Red Arrows death: Ejection seat firm 'put lives at risk'

Flight Lieutenant Sean Cunningham

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Ministry of Defence

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Flt Lt Sean Cunningham died after being ejected from his aircraft in 2011

An ejection seat manufacturer – prosecuted over the death of a Red Arrows pilot – put many pilots at risk over a lengthy period, a court heard.

Flt Lt Sean Cunningham, 35, was ejected from his jet while it was on the ground at RAF Scampton in 2011.

The parachute on the seat did not then deploy and the airman was fatally injured, Lincoln Crown Court heard.

Martin-Baker Aircraft Ltd previously admitted to breaching Health and Safety law.

Earlier, the court heard how the Middlesex-based company has already agreed to pay £550,000 in prosecution costs as a result of the guilty plea.

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However, in a statement the company said: “It should be noted that this was an isolated failure relating to the tightening of a nut… by RAF Aerobatic Team mechanics.”

It added its ejection seats were in use by 92 air forces and had saved more than 7,000 lives.

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The ejection seat on Flt Lt Cunningham’s Hawk T1 fired while he was carrying out pre-flight checks

But Rex Tedd QC, for the prosecution, said: “There was a risk to many pilots over a lengthy period. The defendant’s failure was anything but isolated.”

“If the pilot was ejected from the Hawk aircraft, two shackles would not release from one another and would jam together and the main parachute would not deploy,” he said.

“The pilot would be several hundred feet in the air and there could only be one result of that, and that is the pilot’s death.”

Mr Tedd also told the court: “Sean’s two biggest fears in life were being ejected from an aircraft, and the injuries that he would sustain, and dying at a young age. Horrifically he experienced both.”

Timeline of events:

  • 8 November 2011: Flt Lt Sean Cunningham died after being ejected from a Hawk T1 jet while on the ground at the Red Arrows base at RAF Scampton
  • 9 November 2011: The day after his death, the MOD suspended training flights of aircraft fitted with the MK10 ejection seats including Hawk T1, Tornado and Tucano
  • 22 November 2011: An inquest, which opened and adjourned in Lincoln, heard the Red Arrows pilot died from multiple injuries after being ejected from an aircraft. The coroner’s court was told he fell from a height and had hit the ground, still strapped to his seat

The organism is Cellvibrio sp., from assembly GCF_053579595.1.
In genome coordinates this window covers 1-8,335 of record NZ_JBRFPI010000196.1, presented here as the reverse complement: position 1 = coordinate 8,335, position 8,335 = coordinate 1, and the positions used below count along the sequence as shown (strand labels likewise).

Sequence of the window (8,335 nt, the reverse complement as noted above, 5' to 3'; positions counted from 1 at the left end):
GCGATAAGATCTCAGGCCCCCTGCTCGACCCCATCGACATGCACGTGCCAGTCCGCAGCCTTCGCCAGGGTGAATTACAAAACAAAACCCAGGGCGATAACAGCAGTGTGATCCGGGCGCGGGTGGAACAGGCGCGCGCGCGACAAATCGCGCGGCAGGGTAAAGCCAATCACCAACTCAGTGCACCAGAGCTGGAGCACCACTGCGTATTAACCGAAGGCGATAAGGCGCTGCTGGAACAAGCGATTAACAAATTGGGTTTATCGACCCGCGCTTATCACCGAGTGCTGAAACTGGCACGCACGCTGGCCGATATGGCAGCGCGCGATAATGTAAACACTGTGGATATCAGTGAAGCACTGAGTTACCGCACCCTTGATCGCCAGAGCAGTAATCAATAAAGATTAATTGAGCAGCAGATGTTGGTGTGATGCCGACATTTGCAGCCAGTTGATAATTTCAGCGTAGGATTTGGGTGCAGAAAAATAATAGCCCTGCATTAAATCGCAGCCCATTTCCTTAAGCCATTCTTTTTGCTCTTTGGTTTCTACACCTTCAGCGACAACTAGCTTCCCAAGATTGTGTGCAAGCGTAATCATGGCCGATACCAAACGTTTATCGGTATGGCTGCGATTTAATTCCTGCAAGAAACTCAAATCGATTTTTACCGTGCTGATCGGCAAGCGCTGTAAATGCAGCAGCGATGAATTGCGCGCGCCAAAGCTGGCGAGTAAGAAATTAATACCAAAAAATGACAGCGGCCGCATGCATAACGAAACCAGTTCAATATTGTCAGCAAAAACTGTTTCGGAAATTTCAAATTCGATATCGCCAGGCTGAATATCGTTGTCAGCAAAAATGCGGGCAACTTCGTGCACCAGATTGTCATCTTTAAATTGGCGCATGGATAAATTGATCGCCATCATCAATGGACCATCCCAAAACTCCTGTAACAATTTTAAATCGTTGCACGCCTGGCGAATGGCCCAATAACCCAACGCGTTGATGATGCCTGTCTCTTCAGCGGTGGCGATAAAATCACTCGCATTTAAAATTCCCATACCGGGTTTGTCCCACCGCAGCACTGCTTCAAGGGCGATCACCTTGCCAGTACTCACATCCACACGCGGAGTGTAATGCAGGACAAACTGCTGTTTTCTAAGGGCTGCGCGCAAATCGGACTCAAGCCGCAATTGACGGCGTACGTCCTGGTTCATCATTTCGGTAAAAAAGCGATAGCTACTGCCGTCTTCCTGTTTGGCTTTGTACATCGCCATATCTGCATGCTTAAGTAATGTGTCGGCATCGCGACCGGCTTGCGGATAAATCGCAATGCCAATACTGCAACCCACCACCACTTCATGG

• December 2011: The funeral of Flt Lt Cunningham was held at Coventry Cathedral, attended by 800 mourners including RAF personnel. The halted flights were resumed
  • March 2013: The Crown Prosecution Service said it would review the pilot’s death after Lincolnshire Police handed over a file of evidence
  • April 2013: Prosecutor Alison Storey said no charges would be brought over the fatality because there had been insufficient evidence on whether anyone had breached their duty of care
  • January 2014: Coroner Stuart Fisher recorded a narrative verdict after a three-week inquest into Flt Lt Cunningham’s death
  • September 2016: The Health and Safety Executive said it would prosecute Martin Baker Aircraft Ltd for an alleged breach of health and safety law
  • January 2017: The ejection seat firm appeared in court charged with a breach of health and safety law
  • May 2017: Martin-Baker Aircraft Ltd pleaded not guilty at Lincoln Crown Court to breaching Section 3(1) of the Health and Safety at Work Act 1974
  • Jan 2018: Company director John Martin pleads guilty to charges on behalf of the Uxbridge-based company

An earlier inquest into Flt Lt Cunningham’s death heard the Iraq war veteran, who grew up in Coventry, had been carrying out pre-flight safety checks in his Hawk T1 jet when the seat fired.

It emerged during the hearing the ejection seat firing handle had been left in an unsafe position meaning it could accidentally activate the seat.

His parachute failed to deploy because a nut and bolt had been fastened too tightly.

Martin-Baker had been aware of the possibility of the parachute mechanism jamming as early as 1990, the inquest was told.

The hearing continues.

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